In the previous article, we observed that most people we see on a daily basis seem to have no urgent motivation to consider faith and there’s little indication their interest will change anytime soon. For this reason, we emphasised that one of the major tasks of Christians living in post-Christian contexts is to sift through the rubble of discarded beliefs in order to uncover starting points for helping people engage with the gospel message.
However, finding such ‘jumping off’ points in everyday relationships and interactions poses significant challenges.
(Interviewer) “Has there ever been a moment where you have had a question about your own faith, where you’re like: ‘if God was here face to face with me right now this is what I’d want to ask you?’”(Young Person) "No, I don’t think so."
NO QUESTIONS ASKED: THE FINDINGS FROM A QUALITATIVE STUDY OF 16-19 YEAR-OLDS IN LUTON,’ THE YOUTHSCAPE CENTRE FOR RESEARCH, 2016, P.14
And the situation seems similar across the Atlantic in the United States:
“For most teens, religion is taken as part of the furniture of their lives, not a big deal, just taken for granted as fine the way it is. Most teens seemed content to live with a low visibility religion that operates somewhere in the mental background of their lives.”
In our experience, the relevancy barrier is one of the most significant obstacles keeping those in our everyday lives from pursuing any kind of faith or belief.
This is true amongst the youth we have worked with in the United Kingdom:
“This is a generation that is neutral on matters of faith, they are not anti-God nor against spirituality. However, for many, unless there is a crisis, or they are raised in a Christian home or they have friends who are Christians who talk about their beliefs, then faith isn’t on the agenda.”
Neil O’Boyle, Youth for Christ UK National Director YFC, 'Z-A of Faith and Spirituality' p.40
The current climate seems to have taken many Christians literally ‘out of commission’. The Church and its people lack confidence and have little idea where to begin when it comes to engaging with their friends, family, co-workers, neighbours and classmates. Ironically, all this is occurring during in the midst of an era when Christians have access to an endless range of excellent books, dynamic programmes and engaging courses that can assist and equip us with our evangelistic efforts.
Where can those of us who still possess the motivation to talk about Jesus find hope and recover our expectation for engaging effectively with others in this age of unbelief? Is it even possible to awaken interest in the face of such an apathetic population?
In short, where should we start?
A New Starting Point Means Understanding:
- The questions people today are asking vs. the questions I want them to ask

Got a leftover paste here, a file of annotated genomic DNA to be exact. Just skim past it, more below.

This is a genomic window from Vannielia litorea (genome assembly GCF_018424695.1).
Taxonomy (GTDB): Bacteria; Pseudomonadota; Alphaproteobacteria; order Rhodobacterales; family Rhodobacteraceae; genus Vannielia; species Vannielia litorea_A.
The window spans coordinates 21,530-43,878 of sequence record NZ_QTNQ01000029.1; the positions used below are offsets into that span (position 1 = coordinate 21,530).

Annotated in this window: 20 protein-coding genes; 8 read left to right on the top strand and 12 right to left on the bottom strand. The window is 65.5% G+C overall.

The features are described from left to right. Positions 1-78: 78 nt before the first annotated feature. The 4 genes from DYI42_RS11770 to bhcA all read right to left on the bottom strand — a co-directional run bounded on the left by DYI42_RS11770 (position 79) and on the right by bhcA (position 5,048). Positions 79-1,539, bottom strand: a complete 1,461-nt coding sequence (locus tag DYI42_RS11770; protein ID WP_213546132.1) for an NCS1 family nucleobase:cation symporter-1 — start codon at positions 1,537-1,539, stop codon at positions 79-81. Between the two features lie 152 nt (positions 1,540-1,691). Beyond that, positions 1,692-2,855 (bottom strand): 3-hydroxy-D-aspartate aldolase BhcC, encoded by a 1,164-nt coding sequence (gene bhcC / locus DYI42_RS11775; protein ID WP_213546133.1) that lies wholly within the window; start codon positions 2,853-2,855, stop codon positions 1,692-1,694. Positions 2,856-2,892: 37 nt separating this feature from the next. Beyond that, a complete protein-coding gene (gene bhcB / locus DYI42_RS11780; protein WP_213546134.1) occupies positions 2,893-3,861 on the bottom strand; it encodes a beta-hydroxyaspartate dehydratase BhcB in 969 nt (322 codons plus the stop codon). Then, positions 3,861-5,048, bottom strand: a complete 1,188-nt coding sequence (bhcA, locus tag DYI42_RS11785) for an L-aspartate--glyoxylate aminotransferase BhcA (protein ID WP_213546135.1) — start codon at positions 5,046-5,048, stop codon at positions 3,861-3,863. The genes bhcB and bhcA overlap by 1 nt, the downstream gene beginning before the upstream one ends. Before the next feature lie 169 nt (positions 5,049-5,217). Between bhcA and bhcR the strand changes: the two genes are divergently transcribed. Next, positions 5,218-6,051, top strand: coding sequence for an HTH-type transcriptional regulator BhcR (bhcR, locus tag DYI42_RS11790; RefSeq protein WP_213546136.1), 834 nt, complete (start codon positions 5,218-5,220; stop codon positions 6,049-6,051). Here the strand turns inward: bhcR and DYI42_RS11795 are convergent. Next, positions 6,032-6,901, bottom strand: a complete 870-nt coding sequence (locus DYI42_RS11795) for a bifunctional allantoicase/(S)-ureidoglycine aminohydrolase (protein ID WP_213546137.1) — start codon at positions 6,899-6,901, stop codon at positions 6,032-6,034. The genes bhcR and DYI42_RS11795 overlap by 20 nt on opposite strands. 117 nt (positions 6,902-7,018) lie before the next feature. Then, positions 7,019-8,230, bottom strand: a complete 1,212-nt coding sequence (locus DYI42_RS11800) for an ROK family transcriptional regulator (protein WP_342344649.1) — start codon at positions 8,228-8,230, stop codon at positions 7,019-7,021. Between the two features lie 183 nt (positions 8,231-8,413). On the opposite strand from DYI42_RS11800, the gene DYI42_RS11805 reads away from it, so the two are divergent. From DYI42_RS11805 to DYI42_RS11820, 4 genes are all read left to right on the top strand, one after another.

- People evaluate truth based on experience vs. logical proofs
- The key to unlocking curiosity lies in stirring up internal longings vs. presenting external information
Understand The Questions People Are Asking
Sparking new hope and discovering new pathways forward starts by brushing away the ‘cultural dust’ of spiritual disinterest in order to uncover the kinds of questions people today are asking.
"Back in the eighteenth century, it was important to show that Christianity was true; in the twenty-first century, it has become important to show that it works."
Alister McGrath, Narrative Apologetics, p.17
Rather than skepticism regarding the existence of God, the reliability of Scripture or the credibility of the gospel accounts of Jesus, the questions people today ask are extraordinarily practical. These questions sound like, “So What?” “Why even think about God in the first place?” Or, “How could believing in a God help my life?”
These are questions concerning the relevance of faith and belief rather than questions about soundness or truthfulness.
We have been sharing – through our articles and social media posts – several examples from our own experience that seem to support what scholars and practitioners have been telling us and confirm that the ‘relevance’ questions hold prominence over any other sorts of questions about faith and belief.
As I mentioned in a previous article, my friend Simon had grown up without any kind of faith but accepted our invitation to join our small group and try reading the Bible. After weeks of struggling to get anything useful out of it, I decided to ask a most basic-level question: “Simon, do you feel like you need God?” His reply was, “I don’t think so. I’m not sure how he could make my life better.”
Adam is an example of a teenager I had the opportunity to share my faith story with. His response after listening politely was simply, “I’m happy you have faith. But I don’t really see the point of it for myself.”
In addition to these friends who either possess no interest in God or who feel they don’t need God, we’ve had friends actually plead with us, “I just wish you could believe that we can be good without God.” We suspect some of these emotions stem from negative experiences with the Church or Christians in their own past or perhaps from past human history in general. The inference is, “Because of all the evil that’s been done in God’s name, aren’t we as a civilization better off without him?”
Understand People Evaluate Truth Based On Experience Rather Than Logical Proofs